I did a few test renderings, to see how much data each of the objects in the first picture needs to represent it. Item 2, the subdivision surface, consists of 3072 polygons and consumes 279 kB of RAM during rendertime. Item 3 has a polycount of 3072 polygons as well and is a subdivided mesh, which means, every single vertex has to carry all the necessary information, therefore it consumed 493 kB of Ram at rendertime. You see, these identical meshes consume very different amounts of resources, only due to their surface representation.
Not only are subdivision surfaces more effective in resource consumption, they are even easier to edit. Just think about it, is it easier to move one vertex or edge and get a clean and smooth shape, or play around with selections on a dense mesh and once you finally have the right selection, you have to start playing around with falloffs or soft selection tools? I find the first way much faster, easier and cleaner. Just see for yourself:
The first image is the polygon cage of a lions head (originally part of a hood ornament for a 1936 peugeot 402 i`m modelling at the time). It may not look great in its unsubdivided form, but once it`s changed into a subdivision surface, as shown on the second picture on the left, it starts to shape up a bit. On the right is the dense segmented mesh, which has the exact same number of polygons and will look exactly the same in a render, but takes up approximately twice as much resources, and just imagine the horror of trying to change a detail about the polygon-heavy segmented mesh!
Still not convinced about the advantages of subdivision surfaces? Would an automated subdivision level convince you? Adaptive subdivision is a common tool today. As the name already says, it is able to adapt its subdivision level to the needs of your render. The system behind this is really easy: you choose, how long an edge can be in pixels, after this, the render engine evaluates the edges of every object separately, and if it finds an edge, that takes up more pixels than the value you provided, it increases the objects subdivision level by one until all edges are shorter then your pixel value. This system makes sure, that every object in your render appears to be smooth, but doesn`t take up any more resources then necessary.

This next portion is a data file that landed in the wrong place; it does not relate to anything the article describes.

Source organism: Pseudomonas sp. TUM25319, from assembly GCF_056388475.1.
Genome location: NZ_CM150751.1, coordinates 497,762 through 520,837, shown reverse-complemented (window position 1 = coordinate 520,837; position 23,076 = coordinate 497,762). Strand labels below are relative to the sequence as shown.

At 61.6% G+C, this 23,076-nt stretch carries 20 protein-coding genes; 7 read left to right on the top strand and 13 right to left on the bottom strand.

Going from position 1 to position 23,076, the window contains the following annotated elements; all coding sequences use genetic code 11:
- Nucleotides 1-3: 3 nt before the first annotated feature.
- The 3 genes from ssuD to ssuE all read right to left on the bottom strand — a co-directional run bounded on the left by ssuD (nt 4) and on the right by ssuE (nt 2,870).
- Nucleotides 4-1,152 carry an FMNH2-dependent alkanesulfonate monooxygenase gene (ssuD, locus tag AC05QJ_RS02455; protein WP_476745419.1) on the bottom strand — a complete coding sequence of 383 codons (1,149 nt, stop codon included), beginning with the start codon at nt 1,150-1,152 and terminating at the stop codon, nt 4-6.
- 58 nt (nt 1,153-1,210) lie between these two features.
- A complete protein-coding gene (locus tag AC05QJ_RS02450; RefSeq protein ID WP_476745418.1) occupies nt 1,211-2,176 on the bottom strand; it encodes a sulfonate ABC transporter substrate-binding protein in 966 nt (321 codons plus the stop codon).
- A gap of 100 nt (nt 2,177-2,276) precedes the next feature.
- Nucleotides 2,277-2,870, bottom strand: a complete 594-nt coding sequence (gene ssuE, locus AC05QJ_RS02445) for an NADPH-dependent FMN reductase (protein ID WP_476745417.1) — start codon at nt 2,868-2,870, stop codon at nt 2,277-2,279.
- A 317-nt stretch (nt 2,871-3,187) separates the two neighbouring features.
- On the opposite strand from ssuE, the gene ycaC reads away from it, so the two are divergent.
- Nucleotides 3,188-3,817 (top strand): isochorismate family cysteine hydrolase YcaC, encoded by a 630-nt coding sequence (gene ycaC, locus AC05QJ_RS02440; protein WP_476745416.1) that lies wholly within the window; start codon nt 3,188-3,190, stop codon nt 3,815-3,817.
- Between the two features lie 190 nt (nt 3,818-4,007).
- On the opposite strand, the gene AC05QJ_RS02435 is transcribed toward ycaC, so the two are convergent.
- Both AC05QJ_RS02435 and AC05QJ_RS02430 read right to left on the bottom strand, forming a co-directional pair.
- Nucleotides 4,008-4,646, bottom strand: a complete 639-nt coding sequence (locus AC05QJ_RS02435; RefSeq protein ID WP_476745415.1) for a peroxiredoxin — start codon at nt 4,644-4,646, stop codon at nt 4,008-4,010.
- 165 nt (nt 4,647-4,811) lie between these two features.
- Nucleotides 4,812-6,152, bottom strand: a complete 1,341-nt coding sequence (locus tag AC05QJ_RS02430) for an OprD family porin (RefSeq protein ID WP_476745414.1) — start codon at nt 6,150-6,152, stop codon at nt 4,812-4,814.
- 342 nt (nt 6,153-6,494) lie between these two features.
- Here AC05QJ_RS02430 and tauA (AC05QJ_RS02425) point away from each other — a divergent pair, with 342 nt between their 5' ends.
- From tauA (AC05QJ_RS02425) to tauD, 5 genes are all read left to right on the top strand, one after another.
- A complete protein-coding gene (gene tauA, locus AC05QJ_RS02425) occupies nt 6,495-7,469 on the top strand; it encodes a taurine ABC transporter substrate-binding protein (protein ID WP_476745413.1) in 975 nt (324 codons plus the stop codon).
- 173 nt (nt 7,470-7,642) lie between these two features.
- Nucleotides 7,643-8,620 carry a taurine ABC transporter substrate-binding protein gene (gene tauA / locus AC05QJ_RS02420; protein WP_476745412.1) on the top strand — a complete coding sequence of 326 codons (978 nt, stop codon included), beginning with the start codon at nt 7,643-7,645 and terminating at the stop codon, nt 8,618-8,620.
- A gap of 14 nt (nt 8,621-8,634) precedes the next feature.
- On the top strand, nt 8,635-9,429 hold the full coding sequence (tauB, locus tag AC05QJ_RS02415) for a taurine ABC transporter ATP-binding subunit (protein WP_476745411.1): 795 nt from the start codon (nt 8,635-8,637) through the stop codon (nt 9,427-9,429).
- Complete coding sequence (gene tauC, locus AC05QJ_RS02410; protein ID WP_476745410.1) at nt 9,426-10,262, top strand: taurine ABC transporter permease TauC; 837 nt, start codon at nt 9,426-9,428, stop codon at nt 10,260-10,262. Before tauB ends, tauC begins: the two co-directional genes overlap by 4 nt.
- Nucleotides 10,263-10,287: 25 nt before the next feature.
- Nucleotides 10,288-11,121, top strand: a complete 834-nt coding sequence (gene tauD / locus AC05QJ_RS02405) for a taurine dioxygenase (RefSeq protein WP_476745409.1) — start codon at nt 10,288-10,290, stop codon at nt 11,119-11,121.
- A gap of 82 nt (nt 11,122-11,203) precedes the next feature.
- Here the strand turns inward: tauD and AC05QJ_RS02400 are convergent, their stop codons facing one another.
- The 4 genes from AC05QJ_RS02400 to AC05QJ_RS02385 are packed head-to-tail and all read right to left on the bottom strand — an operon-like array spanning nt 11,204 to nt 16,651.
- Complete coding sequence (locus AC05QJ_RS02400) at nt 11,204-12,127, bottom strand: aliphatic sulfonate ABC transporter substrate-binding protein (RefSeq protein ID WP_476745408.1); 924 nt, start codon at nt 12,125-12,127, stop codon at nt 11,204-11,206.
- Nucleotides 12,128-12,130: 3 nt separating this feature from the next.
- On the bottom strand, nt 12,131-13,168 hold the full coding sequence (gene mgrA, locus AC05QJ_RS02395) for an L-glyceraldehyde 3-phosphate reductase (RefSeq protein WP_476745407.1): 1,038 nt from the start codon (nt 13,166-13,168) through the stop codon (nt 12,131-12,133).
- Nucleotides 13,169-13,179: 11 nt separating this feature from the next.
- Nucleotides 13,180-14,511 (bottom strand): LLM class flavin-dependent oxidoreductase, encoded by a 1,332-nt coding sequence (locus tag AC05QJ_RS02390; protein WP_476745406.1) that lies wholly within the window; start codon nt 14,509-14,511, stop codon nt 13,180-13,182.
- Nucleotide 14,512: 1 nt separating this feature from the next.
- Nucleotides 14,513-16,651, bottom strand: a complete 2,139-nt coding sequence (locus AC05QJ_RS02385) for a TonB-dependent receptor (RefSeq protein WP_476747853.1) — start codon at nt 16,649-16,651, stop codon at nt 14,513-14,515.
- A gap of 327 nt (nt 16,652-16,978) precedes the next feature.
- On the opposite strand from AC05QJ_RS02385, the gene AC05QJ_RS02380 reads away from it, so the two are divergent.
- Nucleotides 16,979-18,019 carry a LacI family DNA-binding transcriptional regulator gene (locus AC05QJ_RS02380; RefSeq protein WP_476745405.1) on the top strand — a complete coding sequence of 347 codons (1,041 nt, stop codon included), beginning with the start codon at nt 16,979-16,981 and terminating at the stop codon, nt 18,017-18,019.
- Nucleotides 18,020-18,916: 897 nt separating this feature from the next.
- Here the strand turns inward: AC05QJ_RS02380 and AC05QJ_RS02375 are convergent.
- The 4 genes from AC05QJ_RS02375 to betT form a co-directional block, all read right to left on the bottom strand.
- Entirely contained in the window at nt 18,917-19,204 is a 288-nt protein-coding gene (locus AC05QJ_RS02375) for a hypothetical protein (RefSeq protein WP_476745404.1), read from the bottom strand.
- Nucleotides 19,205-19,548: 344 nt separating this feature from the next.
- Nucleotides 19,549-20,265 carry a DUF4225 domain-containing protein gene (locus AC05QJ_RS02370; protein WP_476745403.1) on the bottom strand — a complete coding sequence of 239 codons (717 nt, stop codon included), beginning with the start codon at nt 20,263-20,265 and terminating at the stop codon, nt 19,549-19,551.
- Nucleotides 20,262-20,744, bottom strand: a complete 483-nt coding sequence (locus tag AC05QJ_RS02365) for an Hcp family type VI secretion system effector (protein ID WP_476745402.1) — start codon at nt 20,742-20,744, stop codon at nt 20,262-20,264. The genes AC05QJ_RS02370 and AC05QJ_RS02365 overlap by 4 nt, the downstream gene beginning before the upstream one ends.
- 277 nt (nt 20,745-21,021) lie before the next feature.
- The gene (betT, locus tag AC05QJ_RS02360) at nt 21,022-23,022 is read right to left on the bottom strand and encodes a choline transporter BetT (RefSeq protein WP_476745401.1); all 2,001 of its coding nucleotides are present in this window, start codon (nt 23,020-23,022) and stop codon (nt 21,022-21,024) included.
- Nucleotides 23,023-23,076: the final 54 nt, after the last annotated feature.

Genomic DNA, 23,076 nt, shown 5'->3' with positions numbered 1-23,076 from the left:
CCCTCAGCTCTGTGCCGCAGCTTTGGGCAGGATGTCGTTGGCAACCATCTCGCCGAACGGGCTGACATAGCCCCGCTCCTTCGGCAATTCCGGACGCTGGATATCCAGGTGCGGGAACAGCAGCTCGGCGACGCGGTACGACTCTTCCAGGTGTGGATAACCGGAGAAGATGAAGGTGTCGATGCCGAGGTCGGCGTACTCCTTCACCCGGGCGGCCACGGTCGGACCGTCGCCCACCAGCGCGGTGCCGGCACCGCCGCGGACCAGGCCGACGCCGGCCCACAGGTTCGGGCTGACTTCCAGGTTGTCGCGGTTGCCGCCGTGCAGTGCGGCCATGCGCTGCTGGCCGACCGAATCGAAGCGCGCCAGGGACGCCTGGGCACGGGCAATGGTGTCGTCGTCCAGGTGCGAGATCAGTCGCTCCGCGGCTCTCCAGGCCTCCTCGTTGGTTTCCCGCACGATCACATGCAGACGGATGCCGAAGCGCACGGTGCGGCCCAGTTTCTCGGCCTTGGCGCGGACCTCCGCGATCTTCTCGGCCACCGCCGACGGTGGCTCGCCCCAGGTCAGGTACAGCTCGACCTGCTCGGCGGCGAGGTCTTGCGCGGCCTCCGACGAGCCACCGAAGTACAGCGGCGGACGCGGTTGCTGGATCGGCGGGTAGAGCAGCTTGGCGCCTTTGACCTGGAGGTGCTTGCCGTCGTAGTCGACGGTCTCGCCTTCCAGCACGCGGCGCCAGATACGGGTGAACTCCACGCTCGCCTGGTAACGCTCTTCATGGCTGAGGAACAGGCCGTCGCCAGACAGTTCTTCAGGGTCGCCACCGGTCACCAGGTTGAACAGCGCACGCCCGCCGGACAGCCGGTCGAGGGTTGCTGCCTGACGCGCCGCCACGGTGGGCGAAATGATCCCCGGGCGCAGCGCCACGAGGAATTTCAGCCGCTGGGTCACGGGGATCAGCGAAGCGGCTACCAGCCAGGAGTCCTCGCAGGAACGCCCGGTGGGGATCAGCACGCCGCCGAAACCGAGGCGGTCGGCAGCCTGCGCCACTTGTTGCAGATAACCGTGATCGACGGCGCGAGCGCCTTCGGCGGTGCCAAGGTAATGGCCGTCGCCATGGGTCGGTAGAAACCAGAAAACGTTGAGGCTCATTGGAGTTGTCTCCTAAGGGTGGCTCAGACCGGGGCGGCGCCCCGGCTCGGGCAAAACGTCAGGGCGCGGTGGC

As a little bonus, I added the model of the lion`s head with textures, so you can render an image like this one, if you like:
The model may be downloaded as the native .lxo file for modo users, or as an .obj file, both the polygon cage, as a highpoly version for users, whose software doesn`t have the subdivision surface technology implemented yet.
That is all for today. I hope you liked this little introduction into subdivision surfaces and with luck, we will meet again during another tutorial.